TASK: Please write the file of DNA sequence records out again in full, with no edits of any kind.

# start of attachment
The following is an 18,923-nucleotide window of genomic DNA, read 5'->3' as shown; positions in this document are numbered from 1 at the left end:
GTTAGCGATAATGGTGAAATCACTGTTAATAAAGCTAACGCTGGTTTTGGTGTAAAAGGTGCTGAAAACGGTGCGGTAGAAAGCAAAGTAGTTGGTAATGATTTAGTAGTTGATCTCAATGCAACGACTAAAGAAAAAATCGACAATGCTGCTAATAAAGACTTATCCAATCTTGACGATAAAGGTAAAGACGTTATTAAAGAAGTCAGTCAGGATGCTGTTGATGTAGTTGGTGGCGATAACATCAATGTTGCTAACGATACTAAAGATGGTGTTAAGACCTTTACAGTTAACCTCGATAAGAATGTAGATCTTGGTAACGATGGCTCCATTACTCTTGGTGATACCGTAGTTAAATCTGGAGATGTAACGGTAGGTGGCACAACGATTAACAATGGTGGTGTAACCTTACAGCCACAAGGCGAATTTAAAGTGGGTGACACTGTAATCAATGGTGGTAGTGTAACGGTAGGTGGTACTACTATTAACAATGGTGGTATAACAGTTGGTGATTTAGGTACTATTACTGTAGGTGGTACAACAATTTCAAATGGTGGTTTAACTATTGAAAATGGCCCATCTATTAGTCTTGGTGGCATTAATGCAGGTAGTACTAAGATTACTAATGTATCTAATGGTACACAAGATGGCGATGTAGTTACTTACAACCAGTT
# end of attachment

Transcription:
The following is an 18,923-nucleotide window of genomic DNA, read 5'->3' as shown; positions in this document are numbered from 1 at the left end:
GTTAGCGATAATGGTGAAATCACTGTTAATAAAGCTAACGCTGGTTTTGGTGTAAAAGGTGCTGAAAACGGTGCGGTAGAAAGCAAAGTAGTTGGTAATGATTTAGTAGTTGATCTCAATGCAACGACTAAAGAAAAAATCGACAATGCTGCTAATAAAGACTTATCCAATCTTGACGATAAAGGTAAAGACGTTATTAAAGAAGTCAGTCAGGATGCTGTTGATGTAGTTGGTGGCGATAACATCAATGTTGCTAACGATACTAAAGATGGTGTTAAGACCTTTACAGTTAACCTCGATAAGAATGTAGATCTTGGTAACGATGGCTCCATTACTCTTGGTGATACCGTAGTTAAATCTGGAGATGTAACGGTAGGTGGCACAACGATTAACAATGGTGGTGTAACCTTACAGCCACAAGGCGAATTTAAAGTGGGTGACACTGTAATCAATGGTGGTAGTGTAACGGTAGGTGGTACTACTATTAACAATGGTGGTATAACAGTTGGTGATTTAGGTACTATTACTGTAGGTGGTACAACAATTTCAAATGGTGGTTTAACTATTGAAAATGGCCCATCTATTAGTCTTGGTGGCATTAATGCAGGTAGTACTAAGATTACTAATGTATCTAATGGTACACAAGATGGCGATGTAGTTACTTACAACCAGTT